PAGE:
There are currently 150 million tonnes of plastic in the world oceans and this figure increases every year. The pile of waste that covers the surface of the sea is a serious threat to marine life. The surface of the largest heap of waste, the Great Pacific Garbage Patch, which is located in front of the coast in California, is approximately four and half times bigger than Germany.
Buckley warns that currently "forty percent of all food produced is wasted or thrown away" before being consumed even. He takes a particularly critical view of the waste disposal in landfills. The waste "finds its way back to us in the form of methane, which captures 84 times the heat compared to carbon dioxide." Methane is a stronger greenhouse gas than carbon dioxide in a short-term scale because it has much higher heat trapping ability. Methane on a weight basis has 80 times the global warming potential (GWP) of carbon dioxide. Meaning that it is not just forty percent waste but also an exponential multiplier of greenhouse gas emissions. Disposal in water or burning waste doesn't solve the problem either.
So, according to Buckley, reducing the amount of waste is not the most effective solution. The only way to solve the problem is thus the complete elimination of waste. Stop now and change course: This is how the sustainability specialists sees the future of the food and beverage industry.
One doesn't see the consequences of what happens today until in around ten years' time. Hence, in order to bring about a long-term change towards greater sustainability pioneering future concepts such as circular economy should be implemented. In addition to a resource-efficient recycling economy Buckley also sees great potential in the use of hydroponics, cellular agriculture or also the so-called CIP procedure, the local cleaning of processing plants.
He is thus clearly in favour of "every reusable solution", where the manufacturer provides "incentives for the return and reusage and which involve the return of packing so that it can be refilled." A global deposit and return policy could prove to be an effective tool here.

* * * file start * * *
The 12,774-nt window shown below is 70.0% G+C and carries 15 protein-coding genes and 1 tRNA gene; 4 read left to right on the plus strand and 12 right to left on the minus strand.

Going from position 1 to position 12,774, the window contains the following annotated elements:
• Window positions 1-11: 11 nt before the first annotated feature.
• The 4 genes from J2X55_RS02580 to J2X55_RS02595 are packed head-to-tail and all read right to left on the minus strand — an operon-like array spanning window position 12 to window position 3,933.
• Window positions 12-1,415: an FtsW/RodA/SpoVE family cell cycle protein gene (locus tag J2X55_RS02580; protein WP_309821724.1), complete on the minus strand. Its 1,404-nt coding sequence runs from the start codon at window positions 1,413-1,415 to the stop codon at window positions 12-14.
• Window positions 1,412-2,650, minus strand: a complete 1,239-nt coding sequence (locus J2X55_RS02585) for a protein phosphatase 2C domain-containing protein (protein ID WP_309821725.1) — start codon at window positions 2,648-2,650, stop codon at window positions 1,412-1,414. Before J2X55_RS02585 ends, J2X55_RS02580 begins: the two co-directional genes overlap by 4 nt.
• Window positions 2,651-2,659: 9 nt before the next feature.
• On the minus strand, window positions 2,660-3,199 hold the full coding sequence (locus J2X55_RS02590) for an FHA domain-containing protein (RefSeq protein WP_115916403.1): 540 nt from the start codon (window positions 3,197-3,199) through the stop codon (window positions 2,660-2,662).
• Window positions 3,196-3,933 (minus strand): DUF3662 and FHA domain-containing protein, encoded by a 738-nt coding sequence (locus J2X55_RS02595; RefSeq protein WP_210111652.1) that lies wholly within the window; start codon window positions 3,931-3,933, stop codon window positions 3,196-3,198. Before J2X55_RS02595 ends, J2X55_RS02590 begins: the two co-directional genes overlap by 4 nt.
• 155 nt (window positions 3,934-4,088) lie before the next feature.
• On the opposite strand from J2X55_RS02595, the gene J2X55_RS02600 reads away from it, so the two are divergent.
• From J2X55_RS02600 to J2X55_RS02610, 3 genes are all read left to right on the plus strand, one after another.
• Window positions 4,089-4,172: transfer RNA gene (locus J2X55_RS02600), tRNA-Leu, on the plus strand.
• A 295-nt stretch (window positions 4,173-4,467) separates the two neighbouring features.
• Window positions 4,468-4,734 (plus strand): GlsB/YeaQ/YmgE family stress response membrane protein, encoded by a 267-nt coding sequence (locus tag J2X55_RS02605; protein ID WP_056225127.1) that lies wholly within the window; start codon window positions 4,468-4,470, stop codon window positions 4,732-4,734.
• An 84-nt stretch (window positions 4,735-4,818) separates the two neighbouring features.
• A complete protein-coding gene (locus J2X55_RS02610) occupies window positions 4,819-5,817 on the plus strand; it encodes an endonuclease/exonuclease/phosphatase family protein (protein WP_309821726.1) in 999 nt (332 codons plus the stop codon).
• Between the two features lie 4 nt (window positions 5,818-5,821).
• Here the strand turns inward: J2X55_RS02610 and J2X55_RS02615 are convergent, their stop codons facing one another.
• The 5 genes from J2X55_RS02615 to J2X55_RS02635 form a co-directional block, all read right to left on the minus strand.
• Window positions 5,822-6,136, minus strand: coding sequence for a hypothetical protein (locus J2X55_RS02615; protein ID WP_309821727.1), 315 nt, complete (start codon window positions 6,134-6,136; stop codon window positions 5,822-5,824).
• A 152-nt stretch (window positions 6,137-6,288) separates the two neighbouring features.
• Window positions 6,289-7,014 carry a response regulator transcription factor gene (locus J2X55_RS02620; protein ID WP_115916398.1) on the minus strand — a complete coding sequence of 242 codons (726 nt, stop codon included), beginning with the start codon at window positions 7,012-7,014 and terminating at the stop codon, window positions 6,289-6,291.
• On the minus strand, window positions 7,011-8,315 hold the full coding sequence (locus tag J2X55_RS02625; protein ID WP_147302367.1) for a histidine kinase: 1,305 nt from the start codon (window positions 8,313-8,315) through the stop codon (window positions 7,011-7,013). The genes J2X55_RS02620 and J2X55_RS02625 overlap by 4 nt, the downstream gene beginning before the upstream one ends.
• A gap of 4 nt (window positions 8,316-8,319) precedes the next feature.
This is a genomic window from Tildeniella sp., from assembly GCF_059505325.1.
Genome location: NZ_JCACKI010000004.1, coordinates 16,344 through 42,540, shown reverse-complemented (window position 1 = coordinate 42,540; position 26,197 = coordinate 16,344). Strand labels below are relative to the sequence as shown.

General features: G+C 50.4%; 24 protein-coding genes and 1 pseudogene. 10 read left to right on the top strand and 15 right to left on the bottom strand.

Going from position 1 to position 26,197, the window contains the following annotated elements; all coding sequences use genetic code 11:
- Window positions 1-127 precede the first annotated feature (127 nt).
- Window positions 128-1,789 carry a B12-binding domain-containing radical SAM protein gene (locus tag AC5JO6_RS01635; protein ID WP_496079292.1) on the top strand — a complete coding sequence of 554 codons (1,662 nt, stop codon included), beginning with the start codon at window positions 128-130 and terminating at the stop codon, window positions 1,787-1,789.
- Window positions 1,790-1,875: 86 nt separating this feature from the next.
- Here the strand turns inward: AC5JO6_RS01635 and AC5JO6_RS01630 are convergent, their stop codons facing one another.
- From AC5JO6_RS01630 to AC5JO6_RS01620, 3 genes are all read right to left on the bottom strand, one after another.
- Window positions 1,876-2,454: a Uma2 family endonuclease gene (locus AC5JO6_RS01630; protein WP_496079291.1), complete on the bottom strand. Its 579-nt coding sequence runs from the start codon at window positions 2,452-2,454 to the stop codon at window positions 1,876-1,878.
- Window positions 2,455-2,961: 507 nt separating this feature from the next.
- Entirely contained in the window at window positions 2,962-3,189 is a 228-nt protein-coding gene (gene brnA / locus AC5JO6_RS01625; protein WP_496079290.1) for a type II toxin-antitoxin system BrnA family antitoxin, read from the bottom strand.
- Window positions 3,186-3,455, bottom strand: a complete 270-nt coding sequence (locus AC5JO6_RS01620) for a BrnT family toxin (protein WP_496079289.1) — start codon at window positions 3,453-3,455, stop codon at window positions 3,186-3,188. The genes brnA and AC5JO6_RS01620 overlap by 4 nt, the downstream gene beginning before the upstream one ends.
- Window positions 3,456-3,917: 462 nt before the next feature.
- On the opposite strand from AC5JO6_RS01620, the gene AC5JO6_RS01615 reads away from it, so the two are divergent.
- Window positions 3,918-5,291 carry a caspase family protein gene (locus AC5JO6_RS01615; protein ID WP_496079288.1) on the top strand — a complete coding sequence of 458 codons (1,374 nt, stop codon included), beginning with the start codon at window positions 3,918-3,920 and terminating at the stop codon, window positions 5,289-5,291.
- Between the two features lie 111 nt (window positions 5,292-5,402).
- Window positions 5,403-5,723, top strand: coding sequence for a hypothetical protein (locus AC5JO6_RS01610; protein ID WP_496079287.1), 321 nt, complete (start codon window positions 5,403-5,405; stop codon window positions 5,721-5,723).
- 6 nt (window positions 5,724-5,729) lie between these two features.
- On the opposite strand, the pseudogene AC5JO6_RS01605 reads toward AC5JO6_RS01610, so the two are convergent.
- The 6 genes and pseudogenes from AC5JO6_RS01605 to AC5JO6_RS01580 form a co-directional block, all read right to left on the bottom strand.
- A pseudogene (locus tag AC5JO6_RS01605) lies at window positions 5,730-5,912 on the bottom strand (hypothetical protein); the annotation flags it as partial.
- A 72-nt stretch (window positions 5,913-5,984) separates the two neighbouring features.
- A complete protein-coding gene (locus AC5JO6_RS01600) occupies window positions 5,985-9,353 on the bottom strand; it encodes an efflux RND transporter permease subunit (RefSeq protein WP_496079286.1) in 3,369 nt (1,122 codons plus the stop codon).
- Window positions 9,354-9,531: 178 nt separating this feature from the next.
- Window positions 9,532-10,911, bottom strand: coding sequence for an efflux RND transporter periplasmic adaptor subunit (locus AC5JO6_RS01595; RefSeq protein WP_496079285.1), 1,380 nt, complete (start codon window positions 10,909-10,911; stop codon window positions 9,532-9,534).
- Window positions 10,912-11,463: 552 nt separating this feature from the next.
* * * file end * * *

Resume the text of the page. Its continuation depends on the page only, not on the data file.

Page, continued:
Sustainable alternatives: Stainless steel, glass, bamboo & co.
The host of eco-friendly alternatives ranges from stainless steel to glass, platinum silicone and natural fibre cloth through to bamboo, ceramic, earthenware and stone paper. Buckley concedes that these don't "reach the level of plastic" in terms of functionality and in spite of their longer durability nevertheless still require energy for their "production and transport". For it to be worthwhile implementing them as replacements, a consistent reusage has to take place. This is the only way to secure the optimum usage for both the producers and consumers.
A further solution for Buckley lies in the production. The glass-making industry has to keep its furnaces "burning round the clock, 365 days a year", which is contrary to sustainable production methods. Companies such as O-I Glass are pioneers in this field. The company implements renewable energy thanks to the development of progressive methods so that the entire process is a circular closed-loop system.
Buckley's overall conclusion: It is decisive "how we produce from the farm through to the table," in order to do justice to the current environmental and economic challenges.
That's plenty of input to think about, discuss and implement. Sustainable concepts for food and beverage were already a focus of the iFood Conference at Anuga in 2019. Sustainability will also be one of the central themes in 2021, the world's leading trade fair for the food & beverage world will provide new, relevant and further impulses on the topic.